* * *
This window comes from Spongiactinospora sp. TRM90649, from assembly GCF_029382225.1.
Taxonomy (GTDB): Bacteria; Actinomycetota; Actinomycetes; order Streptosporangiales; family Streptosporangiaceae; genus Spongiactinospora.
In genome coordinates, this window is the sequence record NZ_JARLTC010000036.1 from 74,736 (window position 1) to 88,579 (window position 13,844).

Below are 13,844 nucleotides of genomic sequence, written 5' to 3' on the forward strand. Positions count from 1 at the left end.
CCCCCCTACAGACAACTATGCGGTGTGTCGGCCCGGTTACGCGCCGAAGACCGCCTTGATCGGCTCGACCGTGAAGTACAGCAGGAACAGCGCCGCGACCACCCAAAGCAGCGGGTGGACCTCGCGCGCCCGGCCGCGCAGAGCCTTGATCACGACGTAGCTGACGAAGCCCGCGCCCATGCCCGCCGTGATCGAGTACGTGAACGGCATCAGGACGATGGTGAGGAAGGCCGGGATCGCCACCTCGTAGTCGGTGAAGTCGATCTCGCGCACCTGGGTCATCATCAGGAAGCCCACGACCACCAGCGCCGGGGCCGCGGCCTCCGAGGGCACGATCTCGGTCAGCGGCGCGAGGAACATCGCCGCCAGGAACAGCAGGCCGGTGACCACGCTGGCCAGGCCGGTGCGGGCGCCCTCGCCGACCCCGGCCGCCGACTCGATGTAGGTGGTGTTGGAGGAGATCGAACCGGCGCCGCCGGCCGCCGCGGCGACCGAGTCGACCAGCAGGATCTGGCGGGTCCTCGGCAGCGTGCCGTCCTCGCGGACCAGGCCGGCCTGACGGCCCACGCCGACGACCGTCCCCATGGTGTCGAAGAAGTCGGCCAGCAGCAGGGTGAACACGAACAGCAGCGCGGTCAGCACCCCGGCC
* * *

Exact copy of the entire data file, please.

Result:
This window comes from Spongiactinospora sp. TRM90649, from assembly GCF_029382225.1.
Taxonomy (GTDB): Bacteria; Actinomycetota; Actinomycetes; order Streptosporangiales; family Streptosporangiaceae; genus Spongiactinospora.
In genome coordinates, this window is the sequence record NZ_JARLTC010000036.1 from 74,736 (window position 1) to 88,579 (window position 13,844).

Below are 13,844 nucleotides of genomic sequence, written 5' to 3' on the forward strand. Positions count from 1 at the left end.
CCCCCCTACAGACAACTATGCGGTGTGTCGGCCCGGTTACGCGCCGAAGACCGCCTTGATCGGCTCGACCGTGAAGTACAGCAGGAACAGCGCCGCGACCACCCAAAGCAGCGGGTGGACCTCGCGCGCCCGGCCGCGCAGAGCCTTGATCACGACGTAGCTGACGAAGCCCGCGCCCATGCCCGCCGTGATCGAGTACGTGAACGGCATCAGGACGATGGTGAGGAAGGCCGGGATCGCCACCTCGTAGTCGGTGAAGTCGATCTCGCGCACCTGGGTCATCATCAGGAAGCCCACGACCACCAGCGCCGGGGCCGCGGCCTCCGAGGGCACGATCTCGGTCAGCGGCGCGAGGAACATCGCCGCCAGGAACAGCAGGCCGGTGACCACGCTGGCCAGGCCGGTGCGGGCGCCCTCGCCGACCCCGGCCGCCGACTCGATGTAGGTGGTGTTGGAGGAGATCGAACCGGCGCCGCCGGCCGCCGCGGCGACCGAGTCGACCAGCAGGATCTGGCGGGTCCTCGGCAGCGTGCCGTCCTCGCGGACCAGGCCGGCCTGACGGCCCACGCCGACGACCGTCCCCATGGTGTCGAAGAAGTCGGCCAGCAGCAGGGTGAACACGAACAGCAGCGCGGTCAGCACCCCGGCC